How Ariana Grande Redefined Pop Music With ‘Sweetener’ And ‘thank u, next’
From a string of surprise releases to her openly revealing public persona, Ariana Grande has redefined what it means to be a pop star today.
In 2018, only one woman held the No.1 spot on the Billboard Hot 100 as a solo artist: Ariana Grande, courtesy of “thank u, next.” While Beyoncé, Camila Cabello, and Cardi B also reached the top of the charts, their singles were accompanied by male artists who had previously dominated streaming platforms and radio airplay. In addition to the male-heavy chart listings, it seemed as if the traditional pop that once ruled was being phased out by pop-rap from the likes of Drake and Post Malone.
The ‘It Girl’ of pop
In the past decade, pop music has undergone a changing of the guard. While the mainstream charts are slowly experiencing a resurgence of R&B and getting familiar with the power of hip-hop on streaming services, there have been many cries about the lack of pop music’s presence – particularly the style of female-driven pop that used to dominate the musical landscape. Where are the Madonnas, Whitney Houstons, Janet Jacksons and Mariah Careys of this generation?
Music fans are increasingly fickle and niche-orientated, and it’s becoming ever more difficult to maintain the kind of multi-decade chart domination and lasting cultural clout that used to define a pop star’s career. Many have argued the self-proclaimed “trap Selena”, Cardi B, now occupies this space, but Cardi’s music, while mainstream, exists in the hip-hop space first and foremost.
Enter Ariana Grande, who’s managed to attain the kind of pop-star mega-fame that has recently seemed extinct. Debuting at No.1 on the Billboard 200, her 2018 and 2019 albums, Sweetener and thank u, next, have brought “It Girl” pop back into the charts, while the singles “thank u, next” and “7 rings” have both broken Spotify streaming records to debut at the top of the Billboard Hot 100. Grande has also become the first artist since The Beatles in 1964 to monopolize the top three spots of the Billboard Hot 100 with “7 rings,” “break up with your girlfriend, i’m bored” and “thank u, next,” respectively.
Grande not only comes from a school of leading pop ladies, but also debuted during a time when bubble-gum pop of the late 00s and early 2010s was starting to shift towards a more R&B and trap-influenced sound. In 2013, Katy Perry released the upbeat anthem “Roar,” but she quickly replaced that aesthetic with the Juicy J-assisted “Dark Horse.” Meanwhile, Rihanna’s red-hair days of loud dance-pop tunes and raving “We Found Love” performances were getting more unapologetic. Grande fit right in that mold with her debut “The Way,” which recalled elements of 90s R&B fused with a sample of Big Pun’s “Still Not A Player.”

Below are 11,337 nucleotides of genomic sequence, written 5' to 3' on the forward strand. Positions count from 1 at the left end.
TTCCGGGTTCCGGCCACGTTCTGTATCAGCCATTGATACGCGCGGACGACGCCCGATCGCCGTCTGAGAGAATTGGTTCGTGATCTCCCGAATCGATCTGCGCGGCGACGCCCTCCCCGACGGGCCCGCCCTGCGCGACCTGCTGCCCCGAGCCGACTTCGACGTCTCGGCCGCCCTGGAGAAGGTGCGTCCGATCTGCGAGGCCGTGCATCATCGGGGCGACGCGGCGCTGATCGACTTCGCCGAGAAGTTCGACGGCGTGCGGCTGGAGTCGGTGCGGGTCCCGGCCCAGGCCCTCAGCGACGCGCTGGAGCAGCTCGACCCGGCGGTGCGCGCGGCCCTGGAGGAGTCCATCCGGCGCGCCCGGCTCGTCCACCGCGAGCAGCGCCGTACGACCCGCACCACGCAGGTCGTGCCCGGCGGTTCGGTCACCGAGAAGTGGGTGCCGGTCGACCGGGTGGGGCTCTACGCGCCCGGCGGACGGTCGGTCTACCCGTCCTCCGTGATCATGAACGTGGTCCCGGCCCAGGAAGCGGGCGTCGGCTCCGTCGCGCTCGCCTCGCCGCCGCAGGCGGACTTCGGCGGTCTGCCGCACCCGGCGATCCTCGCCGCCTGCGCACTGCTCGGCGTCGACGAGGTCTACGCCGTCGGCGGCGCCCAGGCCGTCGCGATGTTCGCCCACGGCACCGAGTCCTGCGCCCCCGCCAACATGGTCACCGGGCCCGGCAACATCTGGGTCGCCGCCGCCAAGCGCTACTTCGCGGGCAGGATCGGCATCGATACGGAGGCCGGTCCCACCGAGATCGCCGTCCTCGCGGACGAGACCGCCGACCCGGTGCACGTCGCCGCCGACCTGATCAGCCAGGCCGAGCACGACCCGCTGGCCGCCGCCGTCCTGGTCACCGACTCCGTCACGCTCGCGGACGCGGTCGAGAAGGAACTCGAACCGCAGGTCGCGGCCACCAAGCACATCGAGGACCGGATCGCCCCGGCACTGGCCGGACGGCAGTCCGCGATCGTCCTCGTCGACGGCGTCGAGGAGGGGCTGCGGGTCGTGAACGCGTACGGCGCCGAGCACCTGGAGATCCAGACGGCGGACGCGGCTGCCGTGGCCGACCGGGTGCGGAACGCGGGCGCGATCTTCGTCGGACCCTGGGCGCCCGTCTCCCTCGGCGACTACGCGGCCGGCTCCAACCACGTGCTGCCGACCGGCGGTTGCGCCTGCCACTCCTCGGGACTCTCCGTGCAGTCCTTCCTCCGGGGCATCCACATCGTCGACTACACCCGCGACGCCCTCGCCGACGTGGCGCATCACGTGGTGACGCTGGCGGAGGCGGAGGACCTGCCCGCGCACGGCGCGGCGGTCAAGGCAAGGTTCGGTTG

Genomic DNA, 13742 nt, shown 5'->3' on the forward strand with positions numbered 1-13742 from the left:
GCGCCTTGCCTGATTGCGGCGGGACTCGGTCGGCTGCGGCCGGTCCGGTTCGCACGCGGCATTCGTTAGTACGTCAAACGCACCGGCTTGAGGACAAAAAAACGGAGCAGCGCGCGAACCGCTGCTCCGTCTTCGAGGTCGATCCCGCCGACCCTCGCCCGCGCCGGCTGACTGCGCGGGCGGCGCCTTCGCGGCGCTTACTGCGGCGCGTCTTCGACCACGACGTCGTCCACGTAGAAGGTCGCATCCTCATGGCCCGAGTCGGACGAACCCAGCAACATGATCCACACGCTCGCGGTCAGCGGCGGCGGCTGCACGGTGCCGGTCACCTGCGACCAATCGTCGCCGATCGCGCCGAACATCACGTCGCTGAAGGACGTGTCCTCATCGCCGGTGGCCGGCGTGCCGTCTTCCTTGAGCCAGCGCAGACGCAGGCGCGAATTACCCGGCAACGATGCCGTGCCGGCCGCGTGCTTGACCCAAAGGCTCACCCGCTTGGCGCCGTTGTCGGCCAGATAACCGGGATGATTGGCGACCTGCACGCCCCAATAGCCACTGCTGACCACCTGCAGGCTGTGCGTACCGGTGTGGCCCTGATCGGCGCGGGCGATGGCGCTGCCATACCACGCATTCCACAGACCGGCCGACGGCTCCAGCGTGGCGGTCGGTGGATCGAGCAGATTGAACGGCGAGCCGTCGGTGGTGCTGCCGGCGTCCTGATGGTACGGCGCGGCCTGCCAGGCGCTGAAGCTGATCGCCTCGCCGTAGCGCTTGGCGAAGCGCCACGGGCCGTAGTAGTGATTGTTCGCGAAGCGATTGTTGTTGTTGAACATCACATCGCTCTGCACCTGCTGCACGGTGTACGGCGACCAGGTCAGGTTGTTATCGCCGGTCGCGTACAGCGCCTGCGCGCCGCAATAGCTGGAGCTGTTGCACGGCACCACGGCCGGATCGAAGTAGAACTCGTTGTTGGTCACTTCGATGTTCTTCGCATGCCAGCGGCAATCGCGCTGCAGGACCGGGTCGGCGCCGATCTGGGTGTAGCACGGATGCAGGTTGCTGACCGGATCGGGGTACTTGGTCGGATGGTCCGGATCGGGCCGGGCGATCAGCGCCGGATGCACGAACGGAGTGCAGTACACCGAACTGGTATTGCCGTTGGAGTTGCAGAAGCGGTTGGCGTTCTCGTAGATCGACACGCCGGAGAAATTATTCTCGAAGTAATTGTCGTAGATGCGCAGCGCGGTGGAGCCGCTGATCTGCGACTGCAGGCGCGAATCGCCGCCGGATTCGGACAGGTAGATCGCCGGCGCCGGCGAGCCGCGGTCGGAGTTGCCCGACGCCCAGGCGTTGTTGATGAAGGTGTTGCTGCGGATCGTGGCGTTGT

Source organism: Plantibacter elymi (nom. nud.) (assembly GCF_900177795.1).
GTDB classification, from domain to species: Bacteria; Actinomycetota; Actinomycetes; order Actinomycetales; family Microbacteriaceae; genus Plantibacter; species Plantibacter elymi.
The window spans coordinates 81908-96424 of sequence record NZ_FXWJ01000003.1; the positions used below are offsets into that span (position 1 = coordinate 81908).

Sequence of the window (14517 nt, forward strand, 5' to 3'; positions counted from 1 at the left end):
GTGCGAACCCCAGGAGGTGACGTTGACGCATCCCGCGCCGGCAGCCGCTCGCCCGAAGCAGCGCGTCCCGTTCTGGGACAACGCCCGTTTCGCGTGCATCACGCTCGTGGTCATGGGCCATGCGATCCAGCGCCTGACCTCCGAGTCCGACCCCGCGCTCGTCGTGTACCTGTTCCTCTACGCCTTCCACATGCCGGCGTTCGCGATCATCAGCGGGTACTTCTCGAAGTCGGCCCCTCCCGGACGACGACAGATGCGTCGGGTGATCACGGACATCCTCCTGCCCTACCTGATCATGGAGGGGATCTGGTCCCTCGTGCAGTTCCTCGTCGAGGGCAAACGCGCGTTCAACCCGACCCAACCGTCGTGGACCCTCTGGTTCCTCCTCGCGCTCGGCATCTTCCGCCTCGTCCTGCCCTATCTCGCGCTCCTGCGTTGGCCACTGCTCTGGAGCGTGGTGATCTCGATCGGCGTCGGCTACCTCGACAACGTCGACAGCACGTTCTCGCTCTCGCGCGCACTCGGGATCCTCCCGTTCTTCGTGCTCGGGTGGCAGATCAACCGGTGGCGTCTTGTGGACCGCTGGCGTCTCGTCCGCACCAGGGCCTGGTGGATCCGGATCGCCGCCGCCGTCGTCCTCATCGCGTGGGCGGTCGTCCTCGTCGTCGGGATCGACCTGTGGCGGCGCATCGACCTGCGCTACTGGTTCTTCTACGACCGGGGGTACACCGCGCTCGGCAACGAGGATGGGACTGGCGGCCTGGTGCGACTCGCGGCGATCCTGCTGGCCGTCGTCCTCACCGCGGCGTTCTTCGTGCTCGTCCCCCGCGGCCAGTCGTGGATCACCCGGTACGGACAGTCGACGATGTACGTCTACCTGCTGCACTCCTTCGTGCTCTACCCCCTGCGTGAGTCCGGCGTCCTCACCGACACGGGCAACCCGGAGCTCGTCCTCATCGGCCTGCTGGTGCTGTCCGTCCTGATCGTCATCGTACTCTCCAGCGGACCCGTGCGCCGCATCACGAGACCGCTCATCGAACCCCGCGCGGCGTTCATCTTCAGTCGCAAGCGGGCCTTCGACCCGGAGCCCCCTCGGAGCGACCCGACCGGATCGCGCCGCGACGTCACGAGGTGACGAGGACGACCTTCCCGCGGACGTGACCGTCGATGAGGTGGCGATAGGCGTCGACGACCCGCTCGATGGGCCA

Making pop more personal
The release of Sweetener on August 17, 2018 and thank u, next on February 8, 2019, marked Grande’s departure from her teeny-bop days and the start of a more mature era. Like former child stars-turned-pop sensations Christina Aguilera and Britney Spears before her, Grande’s albums followed a sonic evolution that took her from an “It Girl” to an “It Woman”. If the gospel and soulful flavors of Sweetener match Aguilera’s Stripped, then the dancefloor vibes and moodiness of thank u, next are akin to those found on Spears’ Blackout.
There’s an element of relatability at play here: all three are pop stars who weave their personal lives and tabloid dramas into their music. Both Stripped and Blackout addressed rumors and public perceptions head-on, and, in the era of always-on social-media saturation, Grande breaks down the wall between her personal life and her fans even further.
Across Sweetener and thank u, next, Grande displays the power of healing on your own terms. “no tears left to cry,” “breathin” and “get well soon” are all therapeutic dream-pop responses to the bombing that took place outside her concert at the UK’s Manchester Arena in 2017. She also confronts the loss of her ex-partner Mac Miller (“R.E.M.” and “ghostin”), the gain of a fiancé (“pete davidson”), their subsequent split (“thank u, next”) and her battle with public image and mental health (‘fake smile’).
Grande has also mastered the art of turning a music video release into a global cultural moment. Beyoncé upped the ante on everyone in 2016 with Lemonade, but for the past two years Grande has commended the world’s attention with one viral moment after the next; first with the surrealistic vision of “no tears left to cry,” then with the rom-com satire “thank u, next” and the flashy girl-power visuals of “7 rings.”
Sonically, Sweetener and thank u, next, released in a span of just six months, are very diverse. One could argue that Ariana Grande learned this best from Rihanna, who, between her 2005 debut, Music Of The Sun, and 2012’s Unapologetic, supplied her fans with almost a new album every year, and whose diverse singles signaled new trends in pop. Rihanna might be Grande’s greatest inspiration for the kind of swaggering attitude and unshakable confidence in her image and music. As with Rihanna’s 00s releases, tracks on Sweetener and thank u, next represent various eras of pop music – whether it’s the guitar-riffing electro-pop of “bad idea” or a revamped cover of Imogen Heap’s ethereal “goodnight n go.”
What really sets Grande apart from her pop contemporaries, however, is the constant unpredictably of what she’s going to do next. From a string of surprise singles to releasing two back-to-back albums in a short span of time and her openly revealing public persona, Grande has redefined what it means to be a pop star today.
Listen to the best of Ariana Grande on Apple Music and Spotify.